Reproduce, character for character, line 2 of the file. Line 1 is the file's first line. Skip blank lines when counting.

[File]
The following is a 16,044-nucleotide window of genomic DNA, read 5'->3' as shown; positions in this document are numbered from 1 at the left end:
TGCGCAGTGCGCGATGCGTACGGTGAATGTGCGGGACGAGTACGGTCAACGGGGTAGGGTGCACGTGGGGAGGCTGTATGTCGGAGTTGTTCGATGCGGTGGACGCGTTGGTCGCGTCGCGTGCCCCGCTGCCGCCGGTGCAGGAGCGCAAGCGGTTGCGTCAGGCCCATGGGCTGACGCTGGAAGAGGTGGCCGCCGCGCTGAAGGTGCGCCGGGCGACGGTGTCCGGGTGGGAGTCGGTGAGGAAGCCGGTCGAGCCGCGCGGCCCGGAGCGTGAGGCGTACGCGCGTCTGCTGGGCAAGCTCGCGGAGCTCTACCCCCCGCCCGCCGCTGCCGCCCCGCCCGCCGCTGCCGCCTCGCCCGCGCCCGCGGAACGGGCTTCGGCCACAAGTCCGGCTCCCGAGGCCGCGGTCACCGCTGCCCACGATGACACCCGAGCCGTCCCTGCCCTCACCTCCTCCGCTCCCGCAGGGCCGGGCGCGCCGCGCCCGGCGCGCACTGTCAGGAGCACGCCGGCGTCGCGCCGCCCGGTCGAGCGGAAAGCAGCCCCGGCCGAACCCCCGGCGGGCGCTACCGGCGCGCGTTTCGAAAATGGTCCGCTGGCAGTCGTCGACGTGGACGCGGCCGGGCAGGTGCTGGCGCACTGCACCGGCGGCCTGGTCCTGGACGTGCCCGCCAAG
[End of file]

TGCGCAGTGCGCGATGCGTACGGTGAATGTGCGGGACGAGTACGGTCAACGGGGTAGGGTGCACGTGGGGAGGCTGTATGTCGGAGTTGTTCGATGCGGTGGACGCGTTGGTCGCGTCGCGTGCCCCGCTGCCGCCGGTGCAGGAGCGCAAGCGGTTGCGTCAGGCCCATGGGCTGACGCTGGAAGAGGTGGCCGCCGCGCTGAAGGTGCGCCGGGCGACGGTGTCCGGGTGGGAGTCGGTGAGGAAGCCGGTCGAGCCGCGCGGCCCGGAGCGTGAGGCGTACGCGCGTCTGCTGGGCAAGCTCGCGGAGCTCTACCCCCCGCCCGCCGCTGCCGCCCCGCCCGCCGCTGCCGCCTCGCCCGCGCCCGCGGAACGGGCTTCGGCCACAAGTCCGGCTCCCGAGGCCGCGGTCACCGCTGCCCACGATGACACCCGAGCCGTCCCTGCCCTCACCTCCTCCGCTCCCGCAGGGCCGGGCGCGCCGCGCCCGGCGCGCACTGTCAGGAGCACGCCGGCGTCGCGCCGCCCGGTCGAGCGGAAAGCAGCCCCGGCCGAACCCCCGGCGGGCGCTACCGGCGCGCGTTTCGAAAATGGTCCGCTGGCAGTCGTCGACGTGGACGCGGCCGGGCAGGTGCTGGCGCACTGCACCGGCGGCCTGGTCCTGGACGTGCCCGCCAAG